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    Nothing wrong in your male mc acting like a girl, but I would rather let the readers know he is male up front and that being girlish is just one part of his personality. One of the basics to let the readers connect with your mc is establishing the gender of the mc as soon as possible unless there is a good plot reason. So, i think you should worry if the readers think he is a girl.

    Dialogues with other characters can be a tool to let the readers know the gender of your mc written in his perspective in first person.
     
  15. Youniquee
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    Youniquee (◡‿◡✿) Contributor

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    It's not really difficult. Because I'm not writing the gender. I'm writing him as a character. The only thing that's difficult is convincing other people he's a male because he doesn't fit the social norms. It's in present tense so...no. Of course I inform the reader he's male. That would be silly. Infact, his name is even mentioned in the excerpt. As far as I know, Coyan is a male name.


    ~_~ I don't know if I like the term 'acting like a girl'...:\
    Yeah, but people only read an excerpt of chapter 13 and came to this judgement so...then again I shouldn't be, as others have said.
    Yes, for example in the excerpt his mother says to him he's 'going to be a big brother' if that's not enough clues then I don't know what else I'm going to give lol.
     
  16. killbill
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    killbill Contributing Member

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    I don't like it either :) It's 1am where i live and am too tired :(
     
  17. luckyme
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    luckyme Banned

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    I've just given you my best help on the chapter you've posted. If you are interested in honest, constructive critique aimed to help you improve on your writing in general and this book in particular, go take a look. If you are only looking to get your ego stroked, don't.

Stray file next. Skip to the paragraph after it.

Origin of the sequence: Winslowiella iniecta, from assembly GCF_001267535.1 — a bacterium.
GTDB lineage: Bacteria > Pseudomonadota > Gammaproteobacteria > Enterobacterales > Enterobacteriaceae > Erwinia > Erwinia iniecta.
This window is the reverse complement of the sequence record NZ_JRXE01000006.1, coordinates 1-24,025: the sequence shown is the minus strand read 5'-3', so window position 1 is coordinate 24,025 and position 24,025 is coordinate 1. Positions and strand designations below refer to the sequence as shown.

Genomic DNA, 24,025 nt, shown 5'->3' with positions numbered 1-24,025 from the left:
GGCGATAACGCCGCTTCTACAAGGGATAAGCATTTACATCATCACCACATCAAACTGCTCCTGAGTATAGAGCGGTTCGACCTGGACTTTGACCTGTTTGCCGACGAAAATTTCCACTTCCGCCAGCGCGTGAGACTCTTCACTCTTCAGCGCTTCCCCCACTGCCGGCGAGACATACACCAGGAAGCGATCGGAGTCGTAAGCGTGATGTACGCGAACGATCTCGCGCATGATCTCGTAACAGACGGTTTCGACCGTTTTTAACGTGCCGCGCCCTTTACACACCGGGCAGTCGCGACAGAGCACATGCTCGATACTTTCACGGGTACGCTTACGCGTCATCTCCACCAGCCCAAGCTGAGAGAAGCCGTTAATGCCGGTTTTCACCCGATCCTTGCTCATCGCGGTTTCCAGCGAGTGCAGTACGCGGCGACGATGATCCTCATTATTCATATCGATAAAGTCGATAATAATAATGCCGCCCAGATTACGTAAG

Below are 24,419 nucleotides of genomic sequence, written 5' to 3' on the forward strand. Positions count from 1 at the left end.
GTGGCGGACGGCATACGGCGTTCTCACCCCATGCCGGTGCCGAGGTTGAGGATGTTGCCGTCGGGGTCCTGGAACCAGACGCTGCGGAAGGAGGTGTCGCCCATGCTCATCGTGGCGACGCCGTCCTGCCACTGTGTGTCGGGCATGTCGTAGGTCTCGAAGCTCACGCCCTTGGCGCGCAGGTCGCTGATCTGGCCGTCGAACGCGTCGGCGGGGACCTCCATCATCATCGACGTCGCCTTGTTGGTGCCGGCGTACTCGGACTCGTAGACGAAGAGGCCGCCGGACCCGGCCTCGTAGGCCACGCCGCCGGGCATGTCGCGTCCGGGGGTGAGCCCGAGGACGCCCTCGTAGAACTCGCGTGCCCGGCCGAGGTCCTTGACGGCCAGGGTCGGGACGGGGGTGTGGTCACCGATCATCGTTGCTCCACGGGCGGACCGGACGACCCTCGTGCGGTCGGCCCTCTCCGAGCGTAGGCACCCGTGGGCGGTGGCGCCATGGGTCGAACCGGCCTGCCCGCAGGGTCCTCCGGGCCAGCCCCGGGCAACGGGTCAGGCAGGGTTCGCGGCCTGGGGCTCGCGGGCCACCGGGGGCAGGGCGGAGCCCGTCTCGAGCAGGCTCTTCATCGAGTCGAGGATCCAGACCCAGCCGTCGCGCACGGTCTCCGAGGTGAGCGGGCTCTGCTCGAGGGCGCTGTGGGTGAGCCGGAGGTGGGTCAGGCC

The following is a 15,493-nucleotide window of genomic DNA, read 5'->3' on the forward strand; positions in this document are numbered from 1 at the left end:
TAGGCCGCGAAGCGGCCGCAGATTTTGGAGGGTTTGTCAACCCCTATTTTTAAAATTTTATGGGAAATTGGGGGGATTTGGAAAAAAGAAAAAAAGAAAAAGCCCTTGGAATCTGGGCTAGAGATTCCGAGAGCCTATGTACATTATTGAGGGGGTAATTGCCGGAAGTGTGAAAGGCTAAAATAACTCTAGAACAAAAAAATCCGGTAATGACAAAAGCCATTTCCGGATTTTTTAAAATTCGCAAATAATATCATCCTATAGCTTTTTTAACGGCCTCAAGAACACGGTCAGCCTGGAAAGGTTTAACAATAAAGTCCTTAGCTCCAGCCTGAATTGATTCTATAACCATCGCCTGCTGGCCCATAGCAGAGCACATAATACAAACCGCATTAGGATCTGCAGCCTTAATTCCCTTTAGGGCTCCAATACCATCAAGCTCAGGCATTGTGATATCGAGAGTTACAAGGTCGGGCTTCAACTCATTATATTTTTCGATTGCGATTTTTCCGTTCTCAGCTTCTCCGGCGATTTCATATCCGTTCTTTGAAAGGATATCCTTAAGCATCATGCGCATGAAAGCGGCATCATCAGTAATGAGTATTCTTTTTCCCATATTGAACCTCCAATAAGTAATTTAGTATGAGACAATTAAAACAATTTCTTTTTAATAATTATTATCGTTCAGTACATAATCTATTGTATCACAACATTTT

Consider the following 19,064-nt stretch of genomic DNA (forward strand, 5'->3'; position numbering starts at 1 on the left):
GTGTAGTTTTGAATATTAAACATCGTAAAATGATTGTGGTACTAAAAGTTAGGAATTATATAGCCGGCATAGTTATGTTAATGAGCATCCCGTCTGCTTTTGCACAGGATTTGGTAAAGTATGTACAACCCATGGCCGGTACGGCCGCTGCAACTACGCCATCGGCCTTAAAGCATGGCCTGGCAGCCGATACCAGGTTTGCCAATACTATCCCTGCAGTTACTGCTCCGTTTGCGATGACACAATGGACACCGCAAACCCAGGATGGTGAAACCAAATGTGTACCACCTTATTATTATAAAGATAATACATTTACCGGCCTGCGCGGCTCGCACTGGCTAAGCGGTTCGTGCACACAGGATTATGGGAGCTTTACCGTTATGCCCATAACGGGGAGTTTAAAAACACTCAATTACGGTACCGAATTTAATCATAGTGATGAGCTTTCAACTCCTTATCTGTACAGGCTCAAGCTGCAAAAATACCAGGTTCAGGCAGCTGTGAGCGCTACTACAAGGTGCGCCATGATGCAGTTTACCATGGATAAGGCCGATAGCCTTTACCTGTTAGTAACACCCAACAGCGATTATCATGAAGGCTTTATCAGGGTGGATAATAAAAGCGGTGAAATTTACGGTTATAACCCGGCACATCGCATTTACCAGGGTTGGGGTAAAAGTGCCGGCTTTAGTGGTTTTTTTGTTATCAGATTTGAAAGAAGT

18. Youniquee
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    Youniquee (◡‿◡✿) Contributor

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    I read your review and I'm going to reply to it later :)
    ...but I just want to say that my character is not 13. He is 16....I never even mentioned his age.
    When did I say I want my ego stroked? :\

    Anyway, thank you for your responses. I'm still interested to hear more viewpoints. :D
     
  19. luckyme
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    luckyme Banned

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    No need to reply to what I offered, do with it what you feel is useful, or disregard it, it was meant well.
    The age was a misunderstanding, but that does not change a lot of what I had to say about the piece, or your writing of it. Being a sixteen year old, if anything would make him only more self-centered, less thinking about what I said a thirteen would be bothered with.

    I'm not assuming you are, here for the stroking of your ego, but I've encountered enough people who were only interested in hearing what was good about their writing and not really interested in improving by hearing what was not quite right. Or even react sour when they are told their writing just isn't good enough. I just wanted to warn you up front that I am not here to be nice. (Even if I am a nice person.) You will not improve by hearing only how good it is, while there are many areas in which to improve on your story and writing in general.)

    By the way, you have chosen the hardest POV to write a story in. First person is almost impossible to do right.
     
  20. chicagoliz
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    chicagoliz Contributing Member Contributor